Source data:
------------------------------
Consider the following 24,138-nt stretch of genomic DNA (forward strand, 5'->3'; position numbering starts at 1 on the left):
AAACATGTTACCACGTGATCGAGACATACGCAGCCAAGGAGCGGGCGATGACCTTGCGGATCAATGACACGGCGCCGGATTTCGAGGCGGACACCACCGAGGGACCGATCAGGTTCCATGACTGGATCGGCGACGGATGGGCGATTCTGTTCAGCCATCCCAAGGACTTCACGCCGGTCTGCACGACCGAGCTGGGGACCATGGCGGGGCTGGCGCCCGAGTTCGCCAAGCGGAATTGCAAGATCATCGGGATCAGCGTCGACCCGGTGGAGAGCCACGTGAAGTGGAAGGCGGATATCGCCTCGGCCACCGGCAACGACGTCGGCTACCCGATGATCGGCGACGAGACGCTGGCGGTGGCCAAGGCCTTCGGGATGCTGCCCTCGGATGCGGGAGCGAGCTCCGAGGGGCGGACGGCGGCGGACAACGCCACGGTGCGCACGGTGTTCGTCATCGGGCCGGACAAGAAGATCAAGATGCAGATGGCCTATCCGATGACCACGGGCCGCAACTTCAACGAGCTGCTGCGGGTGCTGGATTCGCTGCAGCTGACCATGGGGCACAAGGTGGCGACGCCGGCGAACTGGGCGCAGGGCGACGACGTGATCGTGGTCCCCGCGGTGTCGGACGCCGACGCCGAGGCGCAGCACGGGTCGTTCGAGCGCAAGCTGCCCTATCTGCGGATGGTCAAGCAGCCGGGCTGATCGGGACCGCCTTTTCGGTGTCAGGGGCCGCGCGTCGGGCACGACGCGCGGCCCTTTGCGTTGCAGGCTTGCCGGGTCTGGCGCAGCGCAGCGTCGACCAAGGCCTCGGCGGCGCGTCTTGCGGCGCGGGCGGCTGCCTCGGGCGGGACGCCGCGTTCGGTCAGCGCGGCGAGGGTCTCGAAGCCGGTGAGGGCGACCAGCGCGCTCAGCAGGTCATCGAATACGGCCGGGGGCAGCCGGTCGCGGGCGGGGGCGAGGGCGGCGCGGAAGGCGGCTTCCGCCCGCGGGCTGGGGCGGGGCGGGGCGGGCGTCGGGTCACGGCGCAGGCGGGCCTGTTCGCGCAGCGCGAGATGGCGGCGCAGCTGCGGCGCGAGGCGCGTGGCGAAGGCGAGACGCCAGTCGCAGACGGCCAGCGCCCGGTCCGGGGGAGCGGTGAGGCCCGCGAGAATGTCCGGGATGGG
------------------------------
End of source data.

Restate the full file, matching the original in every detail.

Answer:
Consider the following 24,138-nt stretch of genomic DNA (forward strand, 5'->3'; position numbering starts at 1 on the left):
AAACATGTTACCACGTGATCGAGACATACGCAGCCAAGGAGCGGGCGATGACCTTGCGGATCAATGACACGGCGCCGGATTTCGAGGCGGACACCACCGAGGGACCGATCAGGTTCCATGACTGGATCGGCGACGGATGGGCGATTCTGTTCAGCCATCCCAAGGACTTCACGCCGGTCTGCACGACCGAGCTGGGGACCATGGCGGGGCTGGCGCCCGAGTTCGCCAAGCGGAATTGCAAGATCATCGGGATCAGCGTCGACCCGGTGGAGAGCCACGTGAAGTGGAAGGCGGATATCGCCTCGGCCACCGGCAACGACGTCGGCTACCCGATGATCGGCGACGAGACGCTGGCGGTGGCCAAGGCCTTCGGGATGCTGCCCTCGGATGCGGGAGCGAGCTCCGAGGGGCGGACGGCGGCGGACAACGCCACGGTGCGCACGGTGTTCGTCATCGGGCCGGACAAGAAGATCAAGATGCAGATGGCCTATCCGATGACCACGGGCCGCAACTTCAACGAGCTGCTGCGGGTGCTGGATTCGCTGCAGCTGACCATGGGGCACAAGGTGGCGACGCCGGCGAACTGGGCGCAGGGCGACGACGTGATCGTGGTCCCCGCGGTGTCGGACGCCGACGCCGAGGCGCAGCACGGGTCGTTCGAGCGCAAGCTGCCCTATCTGCGGATGGTCAAGCAGCCGGGCTGATCGGGACCGCCTTTTCGGTGTCAGGGGCCGCGCGTCGGGCACGACGCGCGGCCCTTTGCGTTGCAGGCTTGCCGGGTCTGGCGCAGCGCAGCGTCGACCAAGGCCTCGGCGGCGCGTCTTGCGGCGCGGGCGGCTGCCTCGGGCGGGACGCCGCGTTCGGTCAGCGCGGCGAGGGTCTCGAAGCCGGTGAGGGCGACCAGCGCGCTCAGCAGGTCATCGAATACGGCCGGGGGCAGCCGGTCGCGGGCGGGGGCGAGGGCGGCGCGGAAGGCGGCTTCCGCCCGCGGGCTGGGGCGGGGCGGGGCGGGCGTCGGGTCACGGCGCAGGCGGGCCTGTTCGCGCAGCGCGAGATGGCGGCGCAGCTGCGGCGCGAGGCGCGTGGCGAAGGCGAGACGCCAGTCGCAGACGGCCAGCGCCCGGTCCGGGGGAGCGGTGAGGCCCGCGAGAATGTCCGGGATGGG